And the pro-independence party Junts (‘Together’), led by deposed Catalunya regional president Carles Puigdemont, has acquired two seats – the second being for Toni Comí, one of the four ministers who fled to Belgium along with their leader to avoid arrest after the region’s disputed independence referendum on October 1, 2017.
The coalition Ahora Repúblicas (‘Republics Now’) – a combination of the Catalunya Left Republicans (ERC), the Basque reunification party EH Bildu, and the Galicia national party BNG – has won three seats, the top one of which goes to Puigdemont’s former deputy president Oriol Junqueras.
In total, Junts and Ahora Repúblicas gained 4.58% and 5.62% of the votes, although Junts was the outright victor in Catalunya with 28.52% of the votes, ahead of Ahora Repúblicas, with 21.18%.
The Catalunya socialists, PSC, were the second-most voted in the north-eastern region with 22.13% of the votes.
CEUS-Izaskun Bilbao, a coalition that includes the Basque National Party (PNV), gained one seat, but the left-wing Valencia regional independents Compromís came away with no representation.
Compromís, however, won the Valencia city council elections, and Joan Ribó – famous for making his grand entrance in May 2015 by bicycle rather than a chauffeur-driven car – is back in the hot seat for another term.
Pedro Sánchez’s (pictured) gamble in calling an early general election on April 28 appears to have paid off: seeking to secure a mandate from the population after a no-confidence vote against the right-wing PP in June 2018 gave him Spain’s weakest-ever government, with 85 seats out of 351, the PSOE not only upped its stakeholder in national Parliament to 123 seats but has also netted 32.84% of votes in the European Parliamentary elections.
This translates to 20 seats in the Hemicycle in Strasbourg, with Josep Borrell – currently foreign affairs minister – having headed up the candidate list.
The PP, which did not fare well in the 2014 European elections, made even less of an impact this time, with 12 seats and 20.13% of the votes.
Ciudadanos, the centre-right party which burst onto the scene in 2014 and is now Spain’s third-largest political force, won seven seats through 12.17% of the votes, whilst the United Left-Podemos coalition gained six, through 10.05% of the votes.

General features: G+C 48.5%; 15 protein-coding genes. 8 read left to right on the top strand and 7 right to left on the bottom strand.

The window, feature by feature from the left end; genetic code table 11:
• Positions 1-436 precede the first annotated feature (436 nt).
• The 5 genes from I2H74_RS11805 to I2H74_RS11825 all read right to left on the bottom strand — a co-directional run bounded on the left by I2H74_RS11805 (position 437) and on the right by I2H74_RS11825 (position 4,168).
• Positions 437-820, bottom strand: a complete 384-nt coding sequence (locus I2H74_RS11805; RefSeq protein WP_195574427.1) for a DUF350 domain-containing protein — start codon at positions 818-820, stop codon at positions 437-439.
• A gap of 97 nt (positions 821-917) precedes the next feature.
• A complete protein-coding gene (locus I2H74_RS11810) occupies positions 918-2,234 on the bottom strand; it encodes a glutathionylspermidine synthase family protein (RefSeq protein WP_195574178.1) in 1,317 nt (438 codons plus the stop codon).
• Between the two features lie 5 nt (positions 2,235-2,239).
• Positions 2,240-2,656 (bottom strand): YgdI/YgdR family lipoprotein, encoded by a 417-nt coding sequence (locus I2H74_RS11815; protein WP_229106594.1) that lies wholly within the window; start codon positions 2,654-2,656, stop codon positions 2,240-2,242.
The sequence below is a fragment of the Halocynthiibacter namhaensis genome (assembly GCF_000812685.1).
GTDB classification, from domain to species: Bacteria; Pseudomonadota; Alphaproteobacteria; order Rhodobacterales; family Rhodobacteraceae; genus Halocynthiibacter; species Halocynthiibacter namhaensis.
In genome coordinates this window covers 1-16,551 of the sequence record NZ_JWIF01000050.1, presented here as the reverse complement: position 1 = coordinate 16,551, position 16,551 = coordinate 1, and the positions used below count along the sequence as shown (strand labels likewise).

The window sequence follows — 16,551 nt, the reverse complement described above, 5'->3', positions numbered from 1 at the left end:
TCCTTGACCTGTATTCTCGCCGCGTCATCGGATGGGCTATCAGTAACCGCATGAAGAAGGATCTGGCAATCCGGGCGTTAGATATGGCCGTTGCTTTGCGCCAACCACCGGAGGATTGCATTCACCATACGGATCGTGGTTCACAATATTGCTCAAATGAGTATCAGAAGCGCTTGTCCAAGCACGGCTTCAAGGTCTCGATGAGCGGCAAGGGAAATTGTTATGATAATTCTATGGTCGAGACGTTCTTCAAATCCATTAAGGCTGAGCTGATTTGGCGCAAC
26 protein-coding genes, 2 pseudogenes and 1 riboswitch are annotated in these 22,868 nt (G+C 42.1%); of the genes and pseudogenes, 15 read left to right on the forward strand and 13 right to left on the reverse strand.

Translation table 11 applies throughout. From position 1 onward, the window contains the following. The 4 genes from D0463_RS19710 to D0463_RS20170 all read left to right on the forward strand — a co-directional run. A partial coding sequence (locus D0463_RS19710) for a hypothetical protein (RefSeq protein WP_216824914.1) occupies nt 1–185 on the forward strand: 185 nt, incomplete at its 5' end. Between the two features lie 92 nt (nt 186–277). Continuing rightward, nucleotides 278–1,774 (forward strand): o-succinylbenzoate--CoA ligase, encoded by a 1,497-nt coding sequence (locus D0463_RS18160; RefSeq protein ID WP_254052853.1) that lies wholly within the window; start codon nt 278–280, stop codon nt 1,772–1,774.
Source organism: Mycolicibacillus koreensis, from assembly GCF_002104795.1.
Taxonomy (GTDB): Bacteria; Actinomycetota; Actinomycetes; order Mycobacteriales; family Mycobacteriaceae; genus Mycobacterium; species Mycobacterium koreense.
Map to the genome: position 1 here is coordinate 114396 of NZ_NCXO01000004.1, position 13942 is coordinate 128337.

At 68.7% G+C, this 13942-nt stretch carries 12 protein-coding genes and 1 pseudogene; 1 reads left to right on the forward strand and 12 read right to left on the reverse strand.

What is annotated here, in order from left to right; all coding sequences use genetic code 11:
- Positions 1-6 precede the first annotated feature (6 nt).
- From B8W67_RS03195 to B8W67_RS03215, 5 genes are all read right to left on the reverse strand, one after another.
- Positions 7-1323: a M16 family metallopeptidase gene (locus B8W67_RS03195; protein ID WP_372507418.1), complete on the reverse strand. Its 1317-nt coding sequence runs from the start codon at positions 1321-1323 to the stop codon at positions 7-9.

Pro-animal party PACMA took 1.31% of Spain’s votes but was left without a seat, although far-right Vox, with 6.2% of the votes, earned three seats.
In Europe, the PP forms part of the European People’s Party (EPP); the PSOE is on the Progressive Alliance of Socialists and Democrats (S&D); the Basque National Party and Ciudadanos are within the Alliance of Liberals and Democrats for Europe (ALDE); the Podemos-United Left coalition has five seats within the European United Left-Nordic Green Left (GUE-NGL) and one seat on the Greens-European Free Alliance (Greens-EFA), where the ERC-EH Bildu-BNG coalition holds three seats.
Vox and Junts do not form part of any European political group.
Spain has voted for 54 of European Parliament’s 751 seats, although if Brexit goes ahead as scheduled on October 31 this year, the total number of seats in the Hemicycle will go down to 705 and Spain will gain another five, which will be split between the PSOE, PP, Ciudadanos, Vox and Ahora Repúblicas.
European Parliament organises its parties into groups, not countries, meaning different political outfits are normally made up of representatives of several member States.
The EPP and S&D are the biggest parties – the former of which includes German Chancellor Angela Merkel’s Christian Democrats – whilst others which do not appear in Spain’s results this time around are the European Conservatives and Reformists (ECR), the Europe of Freedom and Direct Democracy (EFDD) and the Europe of Nations and Freedom (ENF).
In the UK, the Brexit Party led by Nigel Farage earned 31.7% of the votes and 28 seats out of the country’s 64 and Eurosceptics UKIP gained 3.6% of the votes but did not gain any seats.
Pro-Remain party Change UK and Scottish National Party SNP did not gain any seats, although they took 3.4% and 3.6% of the votes, respectively, whilst pro-Remain Welsh national party Plaid Cymru earned one seat, with 1% of the votes.
Despite the Brexit Party’s sweeping victory, the highest number of UK seats went to left-leaning parties: Liberal Democrats, who are outspokenly against Brexit and campaigning hard to prevent it, were the second-most voted with 20.3% of ballots and 15 seats, followed by Labour with 10 seats and 14.1% of the votes and the Greens with seven seats and 12.1% of the votes.
The Conservatives, currently in limbo at a national level with its leader and prime minister Theresa May’s having announced her resignation two days before the European elections, obtained their worst result in the history of the EU with just three seats and 9.1% of the votes.